I said, “I like your moral style.” “Hearing your talk about this makes me want to learn more about real estate investing.”
I said, “You know, many of my colleagues work in real estate investing. I talked to them about it, although I didn’t follow it myself. Do you read any of the real estate blogs?”
“Not really,” Michael said. “I am familiar with Paula Pant at Afford Anything, though. I love her stuff.”
I said, “Paula and I are good friends.” “We’ve been close since 2012, often calling or texting to keep up with life. In fact, we just stopped by last week at Fincon in Austin. She asked me to help promote her real estate course.”
“You have to do it,” Michael said. “I haven’t seen the course, but she has solid information on her site.”
I thought for a moment.
“You know what I am Should Do,” I said. “I have to help Paula promote the course, sure, but more than that I have to get the course myself. I must take it I Learn more about real estate investing.
“Yes, you should,” Michael said. “It doesn’t mean I have an ulterior motive in getting you to buy more real estate.” We all laughed about it.
“Do you know what might help you?” I said. “When a rental property is on the market, you send in a video analyzing its potential. I love those, even if I don’t quite understand everything you’re talking about. I especially like the spreadsheet you use to solve the numbers.”
“It’s no surprise,” Kim said.
Would you like to record a YouTube video explaining your property rental spreadsheet? I asked. “I can play with this spreadsheet myself while taking Paula’s course at the same time.”
“Challenge!” Michael said. “I will record a video for you next week.” This is exactly what he did. Here’s Michael explaining the spreadsheet he’s using to screen potential rental properties.
Your first rental property
I recently read Todd Treseider’s book How much money do I need for retirement? I might write a full book review at some point. The main thing to understand right now is that Todd thinks it’s somewhat risky to use the four percent rule as a measure of financial freedom. He makes a compelling argument that it is safer to define financial independence the way Vicki Rubin does Your money or your lifeThe point at which your passive income exceeds your expenses.
While my recent move to Corvallis has led me to become financially independent again when defined in terms of the four percent rule, I Not Financially independent on a cash flow basis. My expenses exceed my passive income. I’d like to change that. And I think that rental property can be part of a strategy to do that.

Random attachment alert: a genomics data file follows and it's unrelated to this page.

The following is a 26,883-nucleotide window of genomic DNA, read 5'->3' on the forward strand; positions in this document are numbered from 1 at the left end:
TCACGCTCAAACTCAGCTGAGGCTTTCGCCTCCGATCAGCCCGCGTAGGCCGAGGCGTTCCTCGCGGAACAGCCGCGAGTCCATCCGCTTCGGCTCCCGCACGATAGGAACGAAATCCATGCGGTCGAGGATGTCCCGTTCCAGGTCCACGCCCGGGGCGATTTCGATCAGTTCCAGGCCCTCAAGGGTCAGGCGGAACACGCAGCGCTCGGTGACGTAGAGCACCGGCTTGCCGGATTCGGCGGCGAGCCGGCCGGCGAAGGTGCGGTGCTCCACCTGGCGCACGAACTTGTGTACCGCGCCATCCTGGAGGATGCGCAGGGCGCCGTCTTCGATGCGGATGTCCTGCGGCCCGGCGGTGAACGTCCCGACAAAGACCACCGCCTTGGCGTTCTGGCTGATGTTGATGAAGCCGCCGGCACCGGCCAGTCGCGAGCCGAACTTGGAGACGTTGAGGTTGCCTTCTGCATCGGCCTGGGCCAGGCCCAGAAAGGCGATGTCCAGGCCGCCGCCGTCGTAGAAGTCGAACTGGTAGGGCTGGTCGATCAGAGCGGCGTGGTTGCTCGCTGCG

This morning, I signed up for Your first rental property, Real Estate Course Bula Pant. Reading the sales copy on the landing page was fun. I generally hate sales pages, but it was as if Paula had written this with me in mind. Seems as if the course is perfect for my needs.
I think I know Paula personally who helps me. Over the years, she and I have talked a lot about her various real estate adventures. I watched her slowly build her rental portfolio. Plus, I know she’s smart and trustworthy. If I’m going to pay anyone for a course in real estate, it’s Paula.
I also love and trust Chad Carson. Coach Carson’s real estate courses might also be a good option, and I might look into them for myself in the future.
Here is the need. Get piece of ground From requests to promote books, courses, and events here at Get Rich Slowly. I almost always refuse. I never wanted this to be a platform for product promotion. I want GRS to be a platform for education.
However, I enjoy sharing books and events that I think you will find valuable. That’s why I’m keen on Ramit Sethi I will teach you to be rich. That’s why I personally participated in this year’s EconoMe conference, and why I’m urging others to join us in Cincinnati next month. Some of these things are great and should be shared.
Obviously I can’t yet guarantee the quality Your first rental property, but I cut my own money to buy it. (“Did you mean to buy the course?” Paula’s assistant emailed me. “Yes,” I said. “I want to take it.”) I’ll ask Kim if she wants to work through the course together. I think it would be fun to do as a couple!
And who knows? Maybe in a few years we’ll have some of our rental properties…
Your first rental propertyIt, like many online courses, has a limited window for availability. (I think Paula only offers it once a year.) Sales for this collection end on October 14th. Get Rich Slowly earns a commission on every sale through our site.